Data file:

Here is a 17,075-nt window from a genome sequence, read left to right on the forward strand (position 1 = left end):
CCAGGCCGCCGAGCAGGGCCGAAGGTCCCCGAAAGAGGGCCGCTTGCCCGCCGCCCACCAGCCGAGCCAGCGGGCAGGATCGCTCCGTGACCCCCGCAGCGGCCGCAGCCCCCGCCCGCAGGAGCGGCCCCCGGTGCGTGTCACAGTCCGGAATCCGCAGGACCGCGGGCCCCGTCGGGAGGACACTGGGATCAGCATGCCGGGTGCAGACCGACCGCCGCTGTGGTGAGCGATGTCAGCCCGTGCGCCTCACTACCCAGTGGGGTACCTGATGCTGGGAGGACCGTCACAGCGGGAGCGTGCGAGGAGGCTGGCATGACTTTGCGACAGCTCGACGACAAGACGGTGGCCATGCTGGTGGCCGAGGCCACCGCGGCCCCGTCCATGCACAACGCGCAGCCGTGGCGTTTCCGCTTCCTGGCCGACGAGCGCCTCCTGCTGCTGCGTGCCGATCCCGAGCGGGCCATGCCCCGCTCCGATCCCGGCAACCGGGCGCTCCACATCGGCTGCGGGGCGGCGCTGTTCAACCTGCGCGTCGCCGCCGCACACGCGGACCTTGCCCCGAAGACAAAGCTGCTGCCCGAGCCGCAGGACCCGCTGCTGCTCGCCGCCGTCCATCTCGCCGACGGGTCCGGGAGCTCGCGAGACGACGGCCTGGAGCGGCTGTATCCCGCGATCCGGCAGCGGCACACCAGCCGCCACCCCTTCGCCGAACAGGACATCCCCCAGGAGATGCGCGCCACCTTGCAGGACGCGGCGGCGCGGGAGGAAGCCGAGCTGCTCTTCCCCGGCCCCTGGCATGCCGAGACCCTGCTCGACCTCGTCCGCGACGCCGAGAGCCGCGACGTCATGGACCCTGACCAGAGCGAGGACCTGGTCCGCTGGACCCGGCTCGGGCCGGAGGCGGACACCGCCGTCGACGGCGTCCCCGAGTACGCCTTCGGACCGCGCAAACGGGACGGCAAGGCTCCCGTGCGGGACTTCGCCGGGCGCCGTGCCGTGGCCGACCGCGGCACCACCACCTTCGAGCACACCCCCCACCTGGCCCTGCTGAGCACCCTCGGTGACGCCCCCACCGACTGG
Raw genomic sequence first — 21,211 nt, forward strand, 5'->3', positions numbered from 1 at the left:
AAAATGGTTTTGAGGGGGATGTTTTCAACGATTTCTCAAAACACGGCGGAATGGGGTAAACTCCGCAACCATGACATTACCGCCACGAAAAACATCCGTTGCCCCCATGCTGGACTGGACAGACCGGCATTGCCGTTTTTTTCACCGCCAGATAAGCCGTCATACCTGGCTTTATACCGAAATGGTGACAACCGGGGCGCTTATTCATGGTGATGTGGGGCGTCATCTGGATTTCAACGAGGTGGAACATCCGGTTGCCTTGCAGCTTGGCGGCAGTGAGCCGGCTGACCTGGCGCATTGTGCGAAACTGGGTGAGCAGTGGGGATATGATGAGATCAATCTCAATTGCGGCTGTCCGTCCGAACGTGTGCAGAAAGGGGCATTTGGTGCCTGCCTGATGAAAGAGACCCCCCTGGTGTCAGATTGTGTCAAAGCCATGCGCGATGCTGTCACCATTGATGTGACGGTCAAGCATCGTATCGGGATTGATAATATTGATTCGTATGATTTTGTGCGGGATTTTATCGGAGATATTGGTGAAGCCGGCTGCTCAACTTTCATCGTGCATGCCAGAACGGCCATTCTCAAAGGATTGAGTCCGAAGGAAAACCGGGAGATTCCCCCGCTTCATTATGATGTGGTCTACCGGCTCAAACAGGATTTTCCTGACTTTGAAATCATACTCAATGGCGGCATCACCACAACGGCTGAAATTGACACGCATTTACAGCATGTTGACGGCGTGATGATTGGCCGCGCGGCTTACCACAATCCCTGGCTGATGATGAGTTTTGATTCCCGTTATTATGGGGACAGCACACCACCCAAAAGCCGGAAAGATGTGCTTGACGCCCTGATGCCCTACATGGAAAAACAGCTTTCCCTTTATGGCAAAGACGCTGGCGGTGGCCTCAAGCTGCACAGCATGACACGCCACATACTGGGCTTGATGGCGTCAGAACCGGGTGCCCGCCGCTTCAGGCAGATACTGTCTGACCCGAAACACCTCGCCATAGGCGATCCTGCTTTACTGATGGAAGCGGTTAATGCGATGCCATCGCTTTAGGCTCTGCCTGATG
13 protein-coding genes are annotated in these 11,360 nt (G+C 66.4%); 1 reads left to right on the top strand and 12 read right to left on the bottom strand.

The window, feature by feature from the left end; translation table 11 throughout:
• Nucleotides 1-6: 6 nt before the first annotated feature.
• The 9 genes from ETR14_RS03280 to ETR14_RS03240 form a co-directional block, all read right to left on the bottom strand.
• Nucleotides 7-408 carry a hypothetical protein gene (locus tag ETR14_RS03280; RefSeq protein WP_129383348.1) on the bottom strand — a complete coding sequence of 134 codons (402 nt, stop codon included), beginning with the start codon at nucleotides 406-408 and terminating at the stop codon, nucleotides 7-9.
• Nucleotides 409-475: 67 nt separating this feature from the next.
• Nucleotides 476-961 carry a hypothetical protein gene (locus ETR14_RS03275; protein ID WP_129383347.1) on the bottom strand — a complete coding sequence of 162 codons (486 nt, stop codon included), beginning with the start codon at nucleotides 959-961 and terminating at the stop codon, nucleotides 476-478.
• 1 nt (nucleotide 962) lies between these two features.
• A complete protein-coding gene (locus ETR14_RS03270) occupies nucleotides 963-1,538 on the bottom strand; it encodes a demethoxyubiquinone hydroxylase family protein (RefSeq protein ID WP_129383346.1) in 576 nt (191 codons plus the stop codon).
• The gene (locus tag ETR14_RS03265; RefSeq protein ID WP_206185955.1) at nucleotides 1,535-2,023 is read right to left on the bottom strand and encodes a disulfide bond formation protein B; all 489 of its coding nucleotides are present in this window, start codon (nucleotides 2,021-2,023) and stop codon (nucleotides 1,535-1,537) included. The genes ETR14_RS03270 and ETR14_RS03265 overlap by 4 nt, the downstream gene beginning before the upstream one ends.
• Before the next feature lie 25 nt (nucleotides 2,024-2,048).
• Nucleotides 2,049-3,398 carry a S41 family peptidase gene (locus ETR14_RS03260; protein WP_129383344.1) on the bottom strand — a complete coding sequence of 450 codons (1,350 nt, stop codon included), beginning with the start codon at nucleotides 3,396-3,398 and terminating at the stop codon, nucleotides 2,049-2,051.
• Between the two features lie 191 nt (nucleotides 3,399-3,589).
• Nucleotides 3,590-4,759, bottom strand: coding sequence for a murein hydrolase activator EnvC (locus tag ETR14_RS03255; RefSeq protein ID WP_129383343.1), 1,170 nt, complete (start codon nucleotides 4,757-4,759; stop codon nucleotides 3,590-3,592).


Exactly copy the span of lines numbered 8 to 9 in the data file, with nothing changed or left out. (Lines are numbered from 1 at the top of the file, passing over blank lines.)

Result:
• The 9 genes from ETR14_RS03280 to ETR14_RS03240 form a co-directional block, all read right to left on the bottom strand.
• Nucleotides 7-408 carry a hypothetical protein gene (locus tag ETR14_RS03280; RefSeq protein WP_129383348.1) on the bottom strand — a complete coding sequence of 134 codons (402 nt, stop codon included), beginning with the start codon at nucleotides 406-408 and terminating at the stop codon, nucleotides 7-9.